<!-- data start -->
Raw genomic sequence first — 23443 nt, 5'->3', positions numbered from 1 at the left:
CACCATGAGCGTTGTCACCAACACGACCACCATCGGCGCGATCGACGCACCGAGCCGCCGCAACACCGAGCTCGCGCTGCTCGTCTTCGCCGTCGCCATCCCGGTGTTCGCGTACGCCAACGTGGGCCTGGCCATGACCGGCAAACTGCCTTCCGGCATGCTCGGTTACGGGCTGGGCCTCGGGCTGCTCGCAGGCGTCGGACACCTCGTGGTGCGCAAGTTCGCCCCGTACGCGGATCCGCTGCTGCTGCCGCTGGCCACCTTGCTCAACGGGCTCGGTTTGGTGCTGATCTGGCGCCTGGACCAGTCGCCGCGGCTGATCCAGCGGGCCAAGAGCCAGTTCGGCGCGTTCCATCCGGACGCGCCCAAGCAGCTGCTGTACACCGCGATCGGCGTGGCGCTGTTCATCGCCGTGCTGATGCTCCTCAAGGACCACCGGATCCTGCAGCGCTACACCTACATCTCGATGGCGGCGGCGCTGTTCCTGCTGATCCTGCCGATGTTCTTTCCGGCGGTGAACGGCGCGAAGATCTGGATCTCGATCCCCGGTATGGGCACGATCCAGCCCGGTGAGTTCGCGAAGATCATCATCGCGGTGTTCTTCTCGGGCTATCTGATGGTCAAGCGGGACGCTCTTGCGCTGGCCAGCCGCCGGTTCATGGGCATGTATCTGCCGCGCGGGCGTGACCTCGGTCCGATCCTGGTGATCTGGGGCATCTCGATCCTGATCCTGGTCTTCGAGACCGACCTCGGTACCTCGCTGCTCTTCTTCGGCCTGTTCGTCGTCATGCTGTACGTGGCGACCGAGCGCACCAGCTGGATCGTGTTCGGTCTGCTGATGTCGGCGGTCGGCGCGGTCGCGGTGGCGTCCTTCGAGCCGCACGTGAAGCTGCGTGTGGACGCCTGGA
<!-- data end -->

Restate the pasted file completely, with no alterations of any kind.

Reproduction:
Raw genomic sequence first — 23443 nt, 5'->3', positions numbered from 1 at the left:
CACCATGAGCGTTGTCACCAACACGACCACCATCGGCGCGATCGACGCACCGAGCCGCCGCAACACCGAGCTCGCGCTGCTCGTCTTCGCCGTCGCCATCCCGGTGTTCGCGTACGCCAACGTGGGCCTGGCCATGACCGGCAAACTGCCTTCCGGCATGCTCGGTTACGGGCTGGGCCTCGGGCTGCTCGCAGGCGTCGGACACCTCGTGGTGCGCAAGTTCGCCCCGTACGCGGATCCGCTGCTGCTGCCGCTGGCCACCTTGCTCAACGGGCTCGGTTTGGTGCTGATCTGGCGCCTGGACCAGTCGCCGCGGCTGATCCAGCGGGCCAAGAGCCAGTTCGGCGCGTTCCATCCGGACGCGCCCAAGCAGCTGCTGTACACCGCGATCGGCGTGGCGCTGTTCATCGCCGTGCTGATGCTCCTCAAGGACCACCGGATCCTGCAGCGCTACACCTACATCTCGATGGCGGCGGCGCTGTTCCTGCTGATCCTGCCGATGTTCTTTCCGGCGGTGAACGGCGCGAAGATCTGGATCTCGATCCCCGGTATGGGCACGATCCAGCCCGGTGAGTTCGCGAAGATCATCATCGCGGTGTTCTTCTCGGGCTATCTGATGGTCAAGCGGGACGCTCTTGCGCTGGCCAGCCGCCGGTTCATGGGCATGTATCTGCCGCGCGGGCGTGACCTCGGTCCGATCCTGGTGATCTGGGGCATCTCGATCCTGATCCTGGTCTTCGAGACCGACCTCGGTACCTCGCTGCTCTTCTTCGGCCTGTTCGTCGTCATGCTGTACGTGGCGACCGAGCGCACCAGCTGGATCGTGTTCGGTCTGCTGATGTCGGCGGTCGGCGCGGTCGCGGTGGCGTCCTTCGAGCCGCACGTGAAGCTGCGTGTGGACGCCTGGA